The Queen uses Mason Cash pudding basins for Christmas gifts of her secret pudding recipe!
Mason Cash Pudding Basin With Queen of Englan seal.

Lift Me Up!

Wednesday, April 27th, 2011

Spring is in full flower, and with it comes a blossoming sense of renewal. As we take in the glory of flora and fauna in all their youthful vigor, our thoughts turn to celebration. Menus showcase the bounty of the season: simply roasted lamb and veal, a salad of minty green peas and haricot verts, slender stalks of steamed asparagus, a bowl of ruby red strawberries tossed with balsamic vinegar. As the thought of these delightful dishes waft through our collective unconscious here at Pacific Merchants, they bring to mind a perfect dessert to accent spring entertaining: Tiramisu.
Tiramisu is an ethereal dessert composed of lady fingers, marscapone cheese, chocolate, and rum. Both delicate and complex, it literally means “lift me up” in Italian – and this recipe is guaranteed to do just that.! Tiramisu is not only a delightful foil for your delectable spring recipes, it is also easy to make in advance. All the better if you want to clock some serious nap time in your garden hammock, or better yet, engage in a little youthful vigor of your own! It’s also easy to prepare, and ideal to spring on friends.

Terrific Tiramisu
• 6 egg yolks
• 3 tablespoons sugar
• 1 pound mascarpone cheese
• 1 1/2 cups strong espresso, cooled
• 2 teaspoons dark rum
• 24 packaged ladyfingers
• 1/2 cup bittersweet chocolate shavings, for garnish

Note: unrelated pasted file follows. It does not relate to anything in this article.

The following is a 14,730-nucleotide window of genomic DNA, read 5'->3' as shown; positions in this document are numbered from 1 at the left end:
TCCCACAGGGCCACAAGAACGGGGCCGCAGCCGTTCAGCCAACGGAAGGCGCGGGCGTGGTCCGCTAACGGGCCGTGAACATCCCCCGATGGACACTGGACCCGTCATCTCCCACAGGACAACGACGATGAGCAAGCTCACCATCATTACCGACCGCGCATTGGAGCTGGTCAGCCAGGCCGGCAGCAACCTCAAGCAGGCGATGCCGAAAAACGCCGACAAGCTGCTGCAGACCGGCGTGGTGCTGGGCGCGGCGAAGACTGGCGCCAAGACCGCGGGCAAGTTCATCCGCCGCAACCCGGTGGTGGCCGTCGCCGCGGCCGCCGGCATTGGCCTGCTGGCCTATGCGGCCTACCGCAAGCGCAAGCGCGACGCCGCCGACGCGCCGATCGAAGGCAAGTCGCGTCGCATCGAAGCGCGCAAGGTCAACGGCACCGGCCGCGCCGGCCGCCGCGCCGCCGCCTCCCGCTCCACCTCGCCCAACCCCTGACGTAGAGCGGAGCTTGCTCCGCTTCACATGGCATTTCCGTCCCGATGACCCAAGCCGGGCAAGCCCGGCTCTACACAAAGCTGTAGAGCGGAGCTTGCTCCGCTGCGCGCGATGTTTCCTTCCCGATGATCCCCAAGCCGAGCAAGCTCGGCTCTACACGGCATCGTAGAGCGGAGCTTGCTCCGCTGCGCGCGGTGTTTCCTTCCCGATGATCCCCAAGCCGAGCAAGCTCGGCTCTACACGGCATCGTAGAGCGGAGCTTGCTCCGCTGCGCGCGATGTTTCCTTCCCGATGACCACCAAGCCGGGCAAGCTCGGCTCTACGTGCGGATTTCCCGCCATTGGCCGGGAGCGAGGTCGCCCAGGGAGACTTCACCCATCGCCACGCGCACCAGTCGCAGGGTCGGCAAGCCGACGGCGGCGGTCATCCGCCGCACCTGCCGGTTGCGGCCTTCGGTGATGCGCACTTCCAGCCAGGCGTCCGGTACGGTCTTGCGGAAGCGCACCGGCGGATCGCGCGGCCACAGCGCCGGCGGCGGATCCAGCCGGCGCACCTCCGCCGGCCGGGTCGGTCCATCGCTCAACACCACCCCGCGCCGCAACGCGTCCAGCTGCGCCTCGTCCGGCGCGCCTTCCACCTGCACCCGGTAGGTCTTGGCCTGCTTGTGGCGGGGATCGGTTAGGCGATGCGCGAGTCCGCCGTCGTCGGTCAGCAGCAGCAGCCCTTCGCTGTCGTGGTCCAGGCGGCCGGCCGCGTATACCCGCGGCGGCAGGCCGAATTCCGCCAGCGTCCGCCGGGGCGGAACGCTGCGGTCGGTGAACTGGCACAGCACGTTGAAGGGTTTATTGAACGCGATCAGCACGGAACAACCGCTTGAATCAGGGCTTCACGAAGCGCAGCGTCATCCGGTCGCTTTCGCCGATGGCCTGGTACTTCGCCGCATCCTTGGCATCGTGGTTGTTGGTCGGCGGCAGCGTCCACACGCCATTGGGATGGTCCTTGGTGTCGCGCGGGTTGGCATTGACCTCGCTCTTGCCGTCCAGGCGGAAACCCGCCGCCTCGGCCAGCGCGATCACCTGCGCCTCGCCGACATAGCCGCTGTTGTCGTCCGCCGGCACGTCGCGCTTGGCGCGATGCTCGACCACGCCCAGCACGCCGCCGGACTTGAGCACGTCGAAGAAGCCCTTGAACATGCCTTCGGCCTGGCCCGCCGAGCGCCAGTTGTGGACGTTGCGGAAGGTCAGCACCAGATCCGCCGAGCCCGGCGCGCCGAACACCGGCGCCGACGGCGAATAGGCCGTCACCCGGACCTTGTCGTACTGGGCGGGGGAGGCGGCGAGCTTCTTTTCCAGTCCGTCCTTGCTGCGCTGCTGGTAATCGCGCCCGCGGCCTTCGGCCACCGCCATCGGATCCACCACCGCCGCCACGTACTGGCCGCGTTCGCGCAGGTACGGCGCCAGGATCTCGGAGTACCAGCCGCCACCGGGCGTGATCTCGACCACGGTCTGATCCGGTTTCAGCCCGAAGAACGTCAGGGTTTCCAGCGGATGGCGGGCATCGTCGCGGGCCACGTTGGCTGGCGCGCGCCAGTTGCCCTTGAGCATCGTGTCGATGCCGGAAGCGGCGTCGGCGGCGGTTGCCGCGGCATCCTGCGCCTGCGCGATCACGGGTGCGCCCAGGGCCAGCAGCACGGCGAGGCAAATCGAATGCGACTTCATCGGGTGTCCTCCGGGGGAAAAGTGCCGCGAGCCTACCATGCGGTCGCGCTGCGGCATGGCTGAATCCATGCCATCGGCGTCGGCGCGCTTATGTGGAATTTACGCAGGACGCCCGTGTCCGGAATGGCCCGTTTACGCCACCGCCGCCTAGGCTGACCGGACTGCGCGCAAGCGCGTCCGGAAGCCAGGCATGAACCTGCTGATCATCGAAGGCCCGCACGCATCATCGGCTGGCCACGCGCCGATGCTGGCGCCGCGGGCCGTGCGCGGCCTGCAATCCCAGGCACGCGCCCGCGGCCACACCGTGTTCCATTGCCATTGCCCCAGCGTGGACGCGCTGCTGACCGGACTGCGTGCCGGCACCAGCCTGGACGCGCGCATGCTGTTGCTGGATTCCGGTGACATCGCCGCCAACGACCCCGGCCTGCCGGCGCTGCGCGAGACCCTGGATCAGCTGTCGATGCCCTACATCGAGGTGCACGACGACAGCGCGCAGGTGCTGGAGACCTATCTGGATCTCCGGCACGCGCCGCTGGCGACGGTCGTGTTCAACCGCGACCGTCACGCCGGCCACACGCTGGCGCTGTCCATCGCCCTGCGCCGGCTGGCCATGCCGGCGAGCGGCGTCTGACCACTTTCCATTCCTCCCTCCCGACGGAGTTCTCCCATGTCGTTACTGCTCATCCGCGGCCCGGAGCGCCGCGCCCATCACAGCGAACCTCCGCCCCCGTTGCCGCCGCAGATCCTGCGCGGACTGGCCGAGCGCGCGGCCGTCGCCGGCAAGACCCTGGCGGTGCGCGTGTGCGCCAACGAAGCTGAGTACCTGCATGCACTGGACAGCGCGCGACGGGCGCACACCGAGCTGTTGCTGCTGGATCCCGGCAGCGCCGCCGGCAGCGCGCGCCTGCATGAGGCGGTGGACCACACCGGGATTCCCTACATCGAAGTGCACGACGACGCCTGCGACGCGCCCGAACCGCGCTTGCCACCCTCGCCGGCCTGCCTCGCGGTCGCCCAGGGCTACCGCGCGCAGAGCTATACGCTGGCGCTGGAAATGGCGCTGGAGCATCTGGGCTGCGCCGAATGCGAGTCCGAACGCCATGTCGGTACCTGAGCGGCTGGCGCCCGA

In a large Mason Cash mixing bowl, beat egg yolks and sugar until thick and pale, (About 5 minutes with an electric mixer, longer by hand!). Add mascarpone cheese and beat until smooth. Add 1 tablespoon of espresso and mix thoroughly.
In a small Mason Cash pudding basin, add remaining espresso and rum. Roll each ladyfinger in espresso for 5 seconds only! Any longer will make the lady fingers dissolve into an unseemly mess. Place your tipsy ladyfingers on the bottom of a 11 1/2” x 8 1/2’” Mason Cash baker, breaking them up as needed to fit the bottom snugly.
Spread evenly 1/2 of the mascarpone mixture over the ladyfingers. Arrange another layer of soaked ladyfingers and top with remaining mascarpone mixture.
Cover tiramisu with plastic wrap and refrigerate for at least 2 hours, and up to 8 hours.
Before serving, sprinkle with chocolate shavings. Mason Cash mixing bowls are terrific for making tiramisu!

Bake Paska- Ukrainian Easter Bread

Friday, April 8th, 2011

Ukranian Easter Bread

Paska is a very popular, slightly sweet egg bread, consumed throughout Eastern Europe in countries such as Ukraine, Russia, and Poland as part of Easter celebrations. Each country’s recipe differs slightly from the recipes used in other countries, but the symbolism associated with the bread tends to remain the same.

Not only is Paska baked throughout Eastern Europe, but those who enjoy it also decorate the top by arranging pieces of dough into designs prior to baking. Detail ranges from braiding, rosettes, and crosses, to more ornate styles. Try out our recipe for Ukranian Paska, and have fun decorating the top however you like!

Braided Paska

Paska Recipe


  • 1/2 Cup Sugar plus 1/2 Teaspoon Sugar
  • 1/2 Cup Lukewarm Water
  • 1 Package active dry yeast
  • 1 1/2 Cups milk
  • 2 1/2 Cups plus 5 cups all purpose-flour
  • 3 Large eggs, beaten
  • 1/3 Cup melted butter
  • 1 1/2 teaspoons salt


  • Scald the milk and set aside so that it can cool to a lukewarm temperature. Dissolve 1/2 teaspoon sugar in water and sprinkle yeast over it. Mix and let stand 10 minutes.